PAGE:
Fighting fake news: How to tell fact from fake

Osmond Chia - Mar 10, 2019, 5:19 am CDT
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Fighting fake news: How to tell fact from fake

Today, the words “fake news” naturally lead you to think of quotes by President Donald Trump. The president has been at war with news outlets, accusing any negative comment about him and his campaign of being “fake news”. He famously tweeted: “FAKE NEWS media knowingly doesn’t tell the truth. A great danger to our country.”

Regardless of political opinion, if there’s one thing Trump’s got right in his head at least, it’s the definition of fake news. Fake news is deliberately published hoaxes and disinformation that seeks to spread a certain ideology, or to boost popularity on media.

They are designed to mislead and snag profits from readers’ gullibility – And it is dangerous. Hoaxes, such as crime stories, create tension and potential harm, and drama where there is none. It can elevate individuals to unjustified success; it can reputations beyond repair.

It’s also incredibly prevalent and difficult to discern. 14 percent of adults admitted to sharing a questionable political news story in the U.S. in 2016, amounting to millions of damaging stories floating around the cyber sphere.

The solution: education and vigilance. We may not be able to completely eradicate false stories, but there is plenty that can be done to minimize this risk – and avoid the embarrassment of telling our friends an incorrect story. It begins with us. We have written a story about how to educate ourselves from spreading fake news, this piece is sort of a reminder.

How to spot fake news

The rise of fake news means more homework for us readers – but it’s necessary. If we are to ensure what we’re reading is legitimate, good reading habits are essential to make sure we’re reading the good stuff and not fluff.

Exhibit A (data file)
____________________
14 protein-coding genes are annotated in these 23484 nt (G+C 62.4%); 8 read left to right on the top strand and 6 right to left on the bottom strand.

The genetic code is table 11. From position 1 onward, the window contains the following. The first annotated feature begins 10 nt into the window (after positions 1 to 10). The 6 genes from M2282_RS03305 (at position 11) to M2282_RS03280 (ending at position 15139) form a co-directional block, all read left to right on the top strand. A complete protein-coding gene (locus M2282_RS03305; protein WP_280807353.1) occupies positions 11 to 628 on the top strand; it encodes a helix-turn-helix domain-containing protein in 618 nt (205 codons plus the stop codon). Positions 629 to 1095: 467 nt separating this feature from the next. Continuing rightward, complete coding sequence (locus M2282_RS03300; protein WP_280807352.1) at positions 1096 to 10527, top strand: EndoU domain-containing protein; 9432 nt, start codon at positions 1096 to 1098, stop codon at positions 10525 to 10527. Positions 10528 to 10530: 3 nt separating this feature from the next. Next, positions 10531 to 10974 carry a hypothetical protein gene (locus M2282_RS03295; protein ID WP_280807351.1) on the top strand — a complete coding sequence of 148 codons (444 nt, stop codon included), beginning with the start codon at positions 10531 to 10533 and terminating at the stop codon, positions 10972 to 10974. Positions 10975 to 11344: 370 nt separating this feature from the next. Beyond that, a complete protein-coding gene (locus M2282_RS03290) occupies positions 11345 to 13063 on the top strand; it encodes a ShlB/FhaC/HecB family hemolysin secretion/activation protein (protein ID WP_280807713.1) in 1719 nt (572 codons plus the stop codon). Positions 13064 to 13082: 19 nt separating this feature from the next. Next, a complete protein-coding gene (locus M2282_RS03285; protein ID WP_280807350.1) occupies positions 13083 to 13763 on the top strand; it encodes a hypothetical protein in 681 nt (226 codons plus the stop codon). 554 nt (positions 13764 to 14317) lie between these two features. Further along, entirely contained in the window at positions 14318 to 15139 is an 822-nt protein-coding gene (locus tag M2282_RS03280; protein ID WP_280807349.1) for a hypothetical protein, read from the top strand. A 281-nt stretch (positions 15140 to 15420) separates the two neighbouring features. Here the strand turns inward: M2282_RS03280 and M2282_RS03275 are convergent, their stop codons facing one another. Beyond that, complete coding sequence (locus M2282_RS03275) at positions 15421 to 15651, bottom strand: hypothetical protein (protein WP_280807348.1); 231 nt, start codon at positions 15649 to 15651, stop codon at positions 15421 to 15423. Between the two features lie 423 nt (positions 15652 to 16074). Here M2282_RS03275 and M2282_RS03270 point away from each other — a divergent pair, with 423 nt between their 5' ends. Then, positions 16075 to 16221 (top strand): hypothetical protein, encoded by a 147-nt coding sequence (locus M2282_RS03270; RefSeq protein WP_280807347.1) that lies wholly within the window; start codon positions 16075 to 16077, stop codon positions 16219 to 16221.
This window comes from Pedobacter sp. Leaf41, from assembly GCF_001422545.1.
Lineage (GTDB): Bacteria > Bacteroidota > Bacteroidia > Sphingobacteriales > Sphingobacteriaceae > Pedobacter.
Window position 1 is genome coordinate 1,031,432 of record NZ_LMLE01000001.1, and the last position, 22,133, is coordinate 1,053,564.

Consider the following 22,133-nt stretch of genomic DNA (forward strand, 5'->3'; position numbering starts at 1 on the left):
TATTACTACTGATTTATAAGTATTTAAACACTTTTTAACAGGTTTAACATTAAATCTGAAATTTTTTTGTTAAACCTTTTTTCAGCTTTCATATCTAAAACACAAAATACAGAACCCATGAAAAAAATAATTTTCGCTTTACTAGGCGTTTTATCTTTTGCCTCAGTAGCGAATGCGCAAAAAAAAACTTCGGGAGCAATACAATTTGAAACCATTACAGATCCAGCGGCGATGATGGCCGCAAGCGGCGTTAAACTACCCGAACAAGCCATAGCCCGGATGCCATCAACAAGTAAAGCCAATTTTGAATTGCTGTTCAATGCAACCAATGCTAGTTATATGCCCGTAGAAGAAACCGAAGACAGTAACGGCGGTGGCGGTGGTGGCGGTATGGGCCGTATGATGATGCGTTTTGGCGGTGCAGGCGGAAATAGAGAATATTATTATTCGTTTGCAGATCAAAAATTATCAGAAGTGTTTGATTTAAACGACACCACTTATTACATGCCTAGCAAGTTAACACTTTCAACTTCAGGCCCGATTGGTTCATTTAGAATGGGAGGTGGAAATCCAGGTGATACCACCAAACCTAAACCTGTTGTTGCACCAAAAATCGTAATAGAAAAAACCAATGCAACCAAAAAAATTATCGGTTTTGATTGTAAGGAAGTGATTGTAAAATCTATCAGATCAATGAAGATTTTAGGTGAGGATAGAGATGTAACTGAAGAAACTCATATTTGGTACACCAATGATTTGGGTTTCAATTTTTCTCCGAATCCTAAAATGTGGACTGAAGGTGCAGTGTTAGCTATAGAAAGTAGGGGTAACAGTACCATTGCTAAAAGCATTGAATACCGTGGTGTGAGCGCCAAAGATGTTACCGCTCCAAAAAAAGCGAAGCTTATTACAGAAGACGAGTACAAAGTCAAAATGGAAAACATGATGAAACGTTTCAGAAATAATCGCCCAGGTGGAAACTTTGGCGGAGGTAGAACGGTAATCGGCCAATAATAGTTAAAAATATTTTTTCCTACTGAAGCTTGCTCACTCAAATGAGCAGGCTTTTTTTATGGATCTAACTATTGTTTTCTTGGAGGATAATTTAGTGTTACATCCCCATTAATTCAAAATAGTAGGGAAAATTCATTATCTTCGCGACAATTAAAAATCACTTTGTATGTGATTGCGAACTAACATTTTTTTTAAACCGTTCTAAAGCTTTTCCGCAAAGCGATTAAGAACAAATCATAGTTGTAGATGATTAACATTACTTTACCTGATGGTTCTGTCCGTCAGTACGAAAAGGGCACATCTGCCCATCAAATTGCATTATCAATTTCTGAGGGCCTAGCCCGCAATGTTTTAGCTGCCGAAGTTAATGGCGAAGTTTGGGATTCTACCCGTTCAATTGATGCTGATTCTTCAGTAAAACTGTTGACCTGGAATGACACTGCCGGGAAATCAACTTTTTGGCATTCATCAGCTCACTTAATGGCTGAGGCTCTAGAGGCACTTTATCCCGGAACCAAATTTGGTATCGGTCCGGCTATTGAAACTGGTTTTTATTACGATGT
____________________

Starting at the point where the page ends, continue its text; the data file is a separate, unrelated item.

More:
Cross referencing with other sources

A good rule of thumb: verify stories with two other credible sources. The more publications are saying the same thing – each with their own research and sources – the more likely it is that a story is true. While it doesn’t completely eliminate the possibility of all outlets being cheated, you can bet it’s a good start.

And with Google around, finding other similar stories is a search bar away.

Fact checking for details

Statistics drive news. It’s the crux of a story that gives it weight and scale in the real world. You may not be too concerned about a robbery until you realise how much was stolen, or concerned about the economy until you realise the percentage in which it has dropped.

The danger is, these numbers are too easy to manipulate, and most readers don’t bother looking up sources and databases.

Turns out, it’s actually pretty easy to verify statistics. Government sites are a good source for national statistics in all sorts of departments; FactCheck.org is great for political news; and the CIA database is a safe bet for information on general information on other countries – yes, it’s all public!

Read deeper into the story

When juicy headlines pop up, it’s often easy to react first and tell your friends about it, despite only reading the headline and a paragraph or two. We miss out bigger details that are crucial to making sure the story is credible; worse still, we miss other details and get our facts wrong, creating more fake news.

It’s a useful habit to take a minute more to get the full picture, and not leap too quickly to conclusions.

Look up the author

This is where your skill in stalking people on social media comes in handy. If your news comes from a source that isn’t well-known, look up the writer.

For starters, make sure he’s real – it’s immediately fishy if he doesn’t seem to exist. Has he written any other works that seem credible? Look out for old columns and publications he’s written for and you can come to a safer conclusion.

How to stop fake news

Facebook and Google have employed countless moderators and are brainstorming all sorts of ideas to restrict the spread of fake news. But with so few of them and so many of us users, there’s only so much they can do.

The onus is on us to do our fair share of policing and making sure we don’t contribute to fake news ourselves.

Stop before you share

We love being the source of knowledge, and one way to impress others is by reposting viral news and looking well-informed. But take a moment before you hit send to run through the steps to spot fake news. You’ll be doing your list of followers a big favour – and perhaps spare them some shock.

Call them out

One way to get on the attack is to flag news sources that are blatantly spreading false reports. With more users notifying the authorities, it gets them on their tail and helps with the efficiency of policing of our social media platforms. You’re doing them a great service.


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